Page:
Seeing What Could Be – Part II

Out of my tool box comes my first tool, a Sigma dp0 with 14 mm ultra wide angle lens. The dp0 has amazing resolution and minimal keystoning (perspective distortion) for an ultra wide angle lens. I know that I will lose some of the image when I make perspective adjustments so I have to capture a slightly larger image than my final frame. I make sure the vertical graphic elements of my final image, if extended to the top and bottom of the frame, intersect the horizontal border not the side border. Otherwise they will be lost after perspective correction. Visualizing my frame, I stand at the entry gate where first impressions are made, adjust my exposure for full depth of field and wait until the human element enters the scene. As one person in front of me walks toward the fountain I get the sense that he is about to make an offering to the Oracle. I snap the picture as he approaches it with his body perfectly aligned with its vertical eminence.

Back in the digital darkroom it is time to transform what the camera captured into what I envisioned. First thing is to extract as much of the information from the raw file as possible so I adjust the highlights and shadows for maximum detail, adjust sharpness, and add structure. I adjust the color to assure there is enough color to enhance at a future point but leave the image fairly flat. Next I adjust the perspective as if I had shot the picture with a large format camera to compensate for the distortion that is created when the film plane is not parallel to the vertical planes. I lose some of the image as the corners are stretched in different directions but ultimately I get vertical lines parallel with the border. Finally I enlarge the image to print size, adjust the saturation and contrast to add punch, and add structure and sharpness to compensate for the loss of detail in the enlargement. At this point, the image is ready for print as an architectural photograph, but it doesn’t yet speak to me about the experience, the perception of what is really happening in this courtyard.

The first aspect of changing the mood of this image is to add a sky to complete the closure of the open space. The white sky leaves the space void and unbalanced. So I go back into my archives and find a shot of sky with clouds. I look for something where the light is coming out from behind a rain cloud late in the day to create a foreboding mood. I punch up the structure and contrast, adjust the hue and saturation for a dramatic night sky, and paste it into the white sky. With a night sky, I start applying filters to increase textures, darken and tint the image, and fine tune the saturation/hue of each color. The stage is set for the for the story to be told.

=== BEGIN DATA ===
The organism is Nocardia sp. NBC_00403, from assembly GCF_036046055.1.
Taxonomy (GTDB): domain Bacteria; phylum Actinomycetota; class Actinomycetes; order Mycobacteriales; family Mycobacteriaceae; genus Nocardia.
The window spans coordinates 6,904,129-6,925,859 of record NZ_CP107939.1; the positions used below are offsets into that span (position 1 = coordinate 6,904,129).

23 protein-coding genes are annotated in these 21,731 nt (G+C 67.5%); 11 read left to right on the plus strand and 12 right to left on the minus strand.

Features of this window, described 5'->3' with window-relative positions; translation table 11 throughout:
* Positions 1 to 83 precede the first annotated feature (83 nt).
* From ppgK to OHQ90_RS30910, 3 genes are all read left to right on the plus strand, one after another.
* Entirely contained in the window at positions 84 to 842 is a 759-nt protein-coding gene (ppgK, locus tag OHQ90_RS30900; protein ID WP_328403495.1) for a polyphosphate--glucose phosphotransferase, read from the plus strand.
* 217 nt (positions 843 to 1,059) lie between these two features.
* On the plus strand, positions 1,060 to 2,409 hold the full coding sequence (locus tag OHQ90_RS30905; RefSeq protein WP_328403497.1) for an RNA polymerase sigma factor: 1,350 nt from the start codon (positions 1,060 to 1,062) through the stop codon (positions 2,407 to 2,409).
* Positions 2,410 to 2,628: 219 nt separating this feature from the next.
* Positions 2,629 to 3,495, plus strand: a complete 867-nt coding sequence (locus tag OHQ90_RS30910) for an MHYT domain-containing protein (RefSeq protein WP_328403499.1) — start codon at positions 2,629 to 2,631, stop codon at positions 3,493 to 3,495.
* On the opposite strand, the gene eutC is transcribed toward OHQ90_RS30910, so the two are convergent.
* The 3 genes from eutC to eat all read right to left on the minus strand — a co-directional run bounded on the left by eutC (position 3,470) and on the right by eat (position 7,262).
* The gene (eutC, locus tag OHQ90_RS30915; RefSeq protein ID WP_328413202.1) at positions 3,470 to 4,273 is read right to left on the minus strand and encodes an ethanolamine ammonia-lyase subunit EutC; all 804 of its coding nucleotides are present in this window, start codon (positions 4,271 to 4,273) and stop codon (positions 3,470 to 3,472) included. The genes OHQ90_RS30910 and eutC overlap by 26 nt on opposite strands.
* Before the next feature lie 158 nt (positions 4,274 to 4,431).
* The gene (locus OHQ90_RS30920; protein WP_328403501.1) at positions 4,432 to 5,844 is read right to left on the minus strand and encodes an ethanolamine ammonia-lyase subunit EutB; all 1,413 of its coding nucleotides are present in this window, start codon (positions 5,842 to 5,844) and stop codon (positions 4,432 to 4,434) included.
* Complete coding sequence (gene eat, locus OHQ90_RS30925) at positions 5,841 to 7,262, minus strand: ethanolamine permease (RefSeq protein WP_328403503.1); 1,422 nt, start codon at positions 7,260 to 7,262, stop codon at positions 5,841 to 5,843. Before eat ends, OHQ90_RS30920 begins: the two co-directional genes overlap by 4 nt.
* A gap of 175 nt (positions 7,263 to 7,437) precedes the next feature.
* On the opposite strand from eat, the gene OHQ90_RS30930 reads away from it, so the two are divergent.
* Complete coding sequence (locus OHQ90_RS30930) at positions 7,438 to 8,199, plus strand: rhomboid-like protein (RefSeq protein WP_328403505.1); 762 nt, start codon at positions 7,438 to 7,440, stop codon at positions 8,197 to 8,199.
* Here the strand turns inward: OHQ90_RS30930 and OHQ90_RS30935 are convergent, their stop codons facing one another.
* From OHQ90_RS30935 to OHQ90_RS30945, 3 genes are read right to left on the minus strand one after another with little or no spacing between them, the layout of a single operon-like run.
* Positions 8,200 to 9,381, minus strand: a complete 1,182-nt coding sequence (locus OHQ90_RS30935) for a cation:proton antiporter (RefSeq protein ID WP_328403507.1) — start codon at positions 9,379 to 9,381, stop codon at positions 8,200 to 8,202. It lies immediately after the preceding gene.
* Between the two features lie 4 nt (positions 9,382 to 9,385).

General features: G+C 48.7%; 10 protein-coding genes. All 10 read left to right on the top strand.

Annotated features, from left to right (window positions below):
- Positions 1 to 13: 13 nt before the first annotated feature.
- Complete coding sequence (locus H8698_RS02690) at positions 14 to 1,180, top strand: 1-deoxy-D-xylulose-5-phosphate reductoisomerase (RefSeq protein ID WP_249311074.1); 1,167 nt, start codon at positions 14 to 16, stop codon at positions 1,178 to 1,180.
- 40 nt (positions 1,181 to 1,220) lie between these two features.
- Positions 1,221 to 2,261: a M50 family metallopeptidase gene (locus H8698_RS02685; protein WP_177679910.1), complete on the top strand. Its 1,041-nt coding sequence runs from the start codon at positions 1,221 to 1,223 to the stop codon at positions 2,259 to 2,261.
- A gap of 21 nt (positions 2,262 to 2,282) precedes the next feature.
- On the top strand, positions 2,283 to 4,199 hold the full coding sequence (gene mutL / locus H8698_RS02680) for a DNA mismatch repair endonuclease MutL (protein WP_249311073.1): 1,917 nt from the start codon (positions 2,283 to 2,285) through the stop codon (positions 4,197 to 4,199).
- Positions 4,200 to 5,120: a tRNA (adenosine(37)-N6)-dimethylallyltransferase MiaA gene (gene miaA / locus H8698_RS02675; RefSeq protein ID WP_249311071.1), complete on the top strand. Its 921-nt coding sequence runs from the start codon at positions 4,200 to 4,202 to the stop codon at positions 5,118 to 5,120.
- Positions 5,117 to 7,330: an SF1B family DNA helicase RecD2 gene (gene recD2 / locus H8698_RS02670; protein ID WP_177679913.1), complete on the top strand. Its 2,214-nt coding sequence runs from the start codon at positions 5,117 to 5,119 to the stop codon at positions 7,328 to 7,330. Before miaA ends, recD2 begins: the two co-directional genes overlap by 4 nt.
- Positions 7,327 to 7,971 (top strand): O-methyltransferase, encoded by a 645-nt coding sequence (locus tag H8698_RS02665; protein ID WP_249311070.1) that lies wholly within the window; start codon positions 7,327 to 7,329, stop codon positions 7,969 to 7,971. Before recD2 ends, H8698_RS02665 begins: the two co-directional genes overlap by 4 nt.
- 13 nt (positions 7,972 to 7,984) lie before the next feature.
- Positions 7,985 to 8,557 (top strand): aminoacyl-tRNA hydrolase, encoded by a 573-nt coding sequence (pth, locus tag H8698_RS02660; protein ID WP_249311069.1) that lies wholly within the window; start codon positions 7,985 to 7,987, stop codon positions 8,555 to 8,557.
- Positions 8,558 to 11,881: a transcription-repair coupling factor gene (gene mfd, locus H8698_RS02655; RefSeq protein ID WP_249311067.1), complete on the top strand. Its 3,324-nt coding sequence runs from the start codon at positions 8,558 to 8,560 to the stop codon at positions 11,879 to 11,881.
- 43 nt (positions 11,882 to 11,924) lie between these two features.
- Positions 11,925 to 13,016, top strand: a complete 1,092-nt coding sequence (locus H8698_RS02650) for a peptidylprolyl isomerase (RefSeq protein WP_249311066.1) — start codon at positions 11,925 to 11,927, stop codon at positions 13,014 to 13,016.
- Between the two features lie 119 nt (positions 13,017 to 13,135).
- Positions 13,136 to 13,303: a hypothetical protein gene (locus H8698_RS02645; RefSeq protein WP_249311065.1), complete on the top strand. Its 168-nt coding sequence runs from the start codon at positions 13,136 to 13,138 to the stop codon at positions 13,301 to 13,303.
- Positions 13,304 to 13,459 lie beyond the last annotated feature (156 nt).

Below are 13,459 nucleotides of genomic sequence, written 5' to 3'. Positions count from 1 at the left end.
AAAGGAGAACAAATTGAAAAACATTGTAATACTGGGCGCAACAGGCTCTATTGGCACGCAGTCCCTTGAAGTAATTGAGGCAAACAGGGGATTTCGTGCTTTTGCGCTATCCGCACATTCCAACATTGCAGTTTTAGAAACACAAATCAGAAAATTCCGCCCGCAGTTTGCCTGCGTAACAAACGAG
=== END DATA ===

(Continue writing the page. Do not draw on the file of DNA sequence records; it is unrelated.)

In the final stage, creativity is unleashed to tell the story. The image is distorted to create a sense that things are melting. An energy field is added around the fountain orb transforming it into an oracle with life energy. The sky is transformed into a cosmic battle of good and evil. Questions about life and death emerge from the oracle and the granite marker in the foreground. A transgendered human stands in awe before the Oracle of Knowledge as the universe starts coming apart. Amongst all the turmoil there is a peace, a calmness, that emanates from the Oracle and fills the garden.

Somehow I feel this describes the experience people have in this place. It is a place for contemplation. It is a place for students to find peace in their complex lives as they transition from child to adult. It is a purgatory, a place for purification while waiting for the gates of opportunity to open. This is how I see what could be and create something everyone can see.